Days of our [employment] lives: equal pay
Wait, we ask about an applicants’ salary history. Can we still do this? (part 4)
As part of efforts to ensure pay equality, many states and localities across the United States have passed laws that prohibit employers from inquiring about an applicant’s salary history at various stages of the hiring process. As a result, employers may need to revise their employment applications and the questions they ask during the interview process. While some employers became subject to these laws in 2017, several more laws are set to take effect in 2018. We have highlighted these laws below.
Laws Effective in 2018
- California: Effective Jan. 1, 2018, California’s Equal Pay Law will expand to prohibit employers from seeking, either orally or in writing, salary history information from an applicant. Salary history information includes both wage and benefit history. Employers may discuss salary history if an applicant “voluntarily and without prompting” discloses the information to the employer. Upon request, employers must also provide applicants with a pay scale for the position sought. Notably, San Francisco also passed an ordinance, which will take effect July 1, 2018, with similar provisions.
- Massachusetts: Beginning July 1, 2018, Massachusetts’s Act to Establish Pay Equity will prohibit employers from: (1) requesting applicant wage history; and (2) screening applicants based on their wages. In addition, employers may not seek wage information from the applicant’s current or former employers, unless the employer obtains the applicant’s express, written consent and has extended an offer of employment that includes the proposed compensation for the position. Employers also may not prohibit employees from discussing, disclosing or inquiring about wage information with other employees (employers should note that such prohibitions may already run afoul of the National Labor Relations Act).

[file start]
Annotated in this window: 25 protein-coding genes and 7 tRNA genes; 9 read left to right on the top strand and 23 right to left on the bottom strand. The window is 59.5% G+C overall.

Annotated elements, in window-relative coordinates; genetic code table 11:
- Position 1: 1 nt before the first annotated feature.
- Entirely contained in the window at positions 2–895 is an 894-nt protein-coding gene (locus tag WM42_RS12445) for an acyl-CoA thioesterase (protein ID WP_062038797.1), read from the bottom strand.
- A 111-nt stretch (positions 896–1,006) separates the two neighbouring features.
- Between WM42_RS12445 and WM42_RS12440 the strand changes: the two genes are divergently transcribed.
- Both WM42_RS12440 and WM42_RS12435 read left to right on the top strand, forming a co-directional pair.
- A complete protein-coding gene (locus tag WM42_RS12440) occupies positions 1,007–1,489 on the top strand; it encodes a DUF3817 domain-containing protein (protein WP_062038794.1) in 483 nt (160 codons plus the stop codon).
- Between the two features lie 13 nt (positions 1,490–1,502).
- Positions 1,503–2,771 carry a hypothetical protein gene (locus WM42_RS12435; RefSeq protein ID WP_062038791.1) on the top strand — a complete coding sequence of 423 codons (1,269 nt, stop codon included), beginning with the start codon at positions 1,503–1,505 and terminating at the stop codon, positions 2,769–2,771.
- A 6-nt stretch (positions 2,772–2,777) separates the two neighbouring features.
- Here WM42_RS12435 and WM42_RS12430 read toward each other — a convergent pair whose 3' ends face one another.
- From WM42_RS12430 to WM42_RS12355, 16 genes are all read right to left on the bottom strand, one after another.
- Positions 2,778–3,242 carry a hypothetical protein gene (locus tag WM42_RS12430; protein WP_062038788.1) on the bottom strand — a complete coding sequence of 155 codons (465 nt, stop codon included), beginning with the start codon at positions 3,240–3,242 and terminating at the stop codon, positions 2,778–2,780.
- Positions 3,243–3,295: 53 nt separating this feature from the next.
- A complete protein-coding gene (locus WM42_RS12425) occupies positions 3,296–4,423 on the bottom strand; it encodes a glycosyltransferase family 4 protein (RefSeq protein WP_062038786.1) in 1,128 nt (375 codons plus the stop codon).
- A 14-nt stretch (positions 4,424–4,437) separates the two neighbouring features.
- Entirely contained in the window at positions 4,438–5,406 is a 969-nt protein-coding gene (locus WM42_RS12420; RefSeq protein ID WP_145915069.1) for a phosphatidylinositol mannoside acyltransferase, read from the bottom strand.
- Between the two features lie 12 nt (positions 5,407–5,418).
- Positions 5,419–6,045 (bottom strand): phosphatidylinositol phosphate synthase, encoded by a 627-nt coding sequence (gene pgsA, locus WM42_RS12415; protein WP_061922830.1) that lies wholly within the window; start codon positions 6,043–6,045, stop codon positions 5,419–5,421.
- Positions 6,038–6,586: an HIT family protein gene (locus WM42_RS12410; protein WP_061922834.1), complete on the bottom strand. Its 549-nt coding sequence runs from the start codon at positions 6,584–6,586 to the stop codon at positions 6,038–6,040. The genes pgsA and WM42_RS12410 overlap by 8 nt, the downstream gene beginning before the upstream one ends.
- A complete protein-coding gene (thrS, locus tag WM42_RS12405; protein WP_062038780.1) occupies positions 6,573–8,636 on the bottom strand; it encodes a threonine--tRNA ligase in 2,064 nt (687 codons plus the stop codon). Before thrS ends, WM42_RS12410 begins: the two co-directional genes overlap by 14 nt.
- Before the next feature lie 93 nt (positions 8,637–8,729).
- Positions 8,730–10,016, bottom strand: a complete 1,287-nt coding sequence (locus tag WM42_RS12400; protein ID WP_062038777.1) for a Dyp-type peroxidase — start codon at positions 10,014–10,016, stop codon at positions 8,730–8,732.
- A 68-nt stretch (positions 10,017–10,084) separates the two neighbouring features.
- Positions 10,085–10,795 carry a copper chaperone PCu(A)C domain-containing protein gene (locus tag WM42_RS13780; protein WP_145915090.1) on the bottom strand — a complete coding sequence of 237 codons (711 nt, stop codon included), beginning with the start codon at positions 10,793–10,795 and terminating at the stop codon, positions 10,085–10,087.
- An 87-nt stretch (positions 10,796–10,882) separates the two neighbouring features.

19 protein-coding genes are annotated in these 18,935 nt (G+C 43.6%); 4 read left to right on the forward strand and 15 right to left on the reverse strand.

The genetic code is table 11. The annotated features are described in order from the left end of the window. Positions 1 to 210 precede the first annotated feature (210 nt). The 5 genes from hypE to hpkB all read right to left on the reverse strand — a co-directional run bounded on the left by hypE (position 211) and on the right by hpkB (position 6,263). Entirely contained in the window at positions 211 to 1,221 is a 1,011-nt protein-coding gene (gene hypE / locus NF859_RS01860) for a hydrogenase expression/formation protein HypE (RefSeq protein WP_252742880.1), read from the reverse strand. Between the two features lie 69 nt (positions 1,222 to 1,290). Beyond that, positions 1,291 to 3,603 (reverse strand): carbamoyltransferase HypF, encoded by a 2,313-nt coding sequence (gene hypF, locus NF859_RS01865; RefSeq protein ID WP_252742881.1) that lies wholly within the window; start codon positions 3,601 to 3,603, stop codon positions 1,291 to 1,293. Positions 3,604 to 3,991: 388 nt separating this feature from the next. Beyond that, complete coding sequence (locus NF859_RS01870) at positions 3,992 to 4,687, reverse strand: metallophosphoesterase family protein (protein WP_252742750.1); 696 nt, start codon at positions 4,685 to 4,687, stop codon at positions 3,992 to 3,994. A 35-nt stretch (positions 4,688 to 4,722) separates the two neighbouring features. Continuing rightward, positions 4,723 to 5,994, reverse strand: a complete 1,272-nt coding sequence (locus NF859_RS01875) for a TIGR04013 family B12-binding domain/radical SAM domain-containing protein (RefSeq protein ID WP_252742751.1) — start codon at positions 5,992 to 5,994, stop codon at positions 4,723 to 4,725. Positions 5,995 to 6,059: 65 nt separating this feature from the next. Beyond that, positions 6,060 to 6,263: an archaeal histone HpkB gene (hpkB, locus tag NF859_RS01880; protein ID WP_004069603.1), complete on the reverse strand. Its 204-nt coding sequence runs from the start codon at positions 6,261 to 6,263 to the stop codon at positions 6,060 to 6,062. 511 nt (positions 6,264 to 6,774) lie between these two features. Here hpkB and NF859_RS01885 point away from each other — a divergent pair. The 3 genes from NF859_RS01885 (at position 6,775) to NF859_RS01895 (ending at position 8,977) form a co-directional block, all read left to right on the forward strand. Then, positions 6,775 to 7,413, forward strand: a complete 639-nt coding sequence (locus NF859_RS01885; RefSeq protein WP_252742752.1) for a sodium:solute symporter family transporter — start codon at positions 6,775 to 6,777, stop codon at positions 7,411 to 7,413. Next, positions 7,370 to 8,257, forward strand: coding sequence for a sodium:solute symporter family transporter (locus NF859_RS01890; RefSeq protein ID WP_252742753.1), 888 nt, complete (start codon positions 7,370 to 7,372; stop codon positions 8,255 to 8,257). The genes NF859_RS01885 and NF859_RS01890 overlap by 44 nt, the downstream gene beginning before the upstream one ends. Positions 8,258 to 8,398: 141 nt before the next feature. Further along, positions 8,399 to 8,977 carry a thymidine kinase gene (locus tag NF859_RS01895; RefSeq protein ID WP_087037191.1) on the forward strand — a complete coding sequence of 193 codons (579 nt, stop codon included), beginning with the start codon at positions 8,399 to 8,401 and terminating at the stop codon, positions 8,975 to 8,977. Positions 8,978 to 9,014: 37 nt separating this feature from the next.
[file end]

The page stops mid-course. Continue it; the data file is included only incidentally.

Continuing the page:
Laws Effective in 2017
- Delaware: Effective Dec. 14, 2017, Delaware employers cannot seek an applicant’s compensation history directly from an applicant or from his/her current or former employers. Employers also cannot screen applicants based on this information. Under the law, compensation includes wages, as well as other forms of compensation and benefits. If an applicant voluntarily discloses his/her prior salary history, employers may consider such information in setting the applicant’s compensation. Employers may request compensation information for the sole purpose of confirming an applicant’s compensation history only after an employment offer that includes the proposed compensation has been extended to the applicant.
- New York City, New York: As of Oct. 31, 2017, an amendment to the New York City Human Rights Law makes it unlawful for an employer to request that an applicant, or his/her current or former employer, disclose the applicant’s salary history. Employers are further prohibited from publically searching for an applicant’s salary history. Salary history includes current and prior wages, as well as benefits and any other forms of compensation. The employer may use the applicant’s salary information to determine salary, benefits and other compensation only in the event that an applicant offers his/her salary history voluntarily and without prompting. Employers may, however, discuss an applicant’s salary expectations and inform the applicant about the anticipated salary for the position sought.
- Oregon: The Oregon Equal Pay Act, in effect since Oct. 6, 2017, prohibits employers from asking applicants about their current pay and from basing an applicant’s pay on their current or past compensation. Employers may only ask for such information after extending a job offer that includes compensation information.
Even if these laws do not currently impact your employment practices, employers should continue to monitor state and local legislation, as this legislation trend is likely to continue to spread to other municipalities and states.
This post is part of Godfrey & Kahn's mini series The days of our [employment] lives.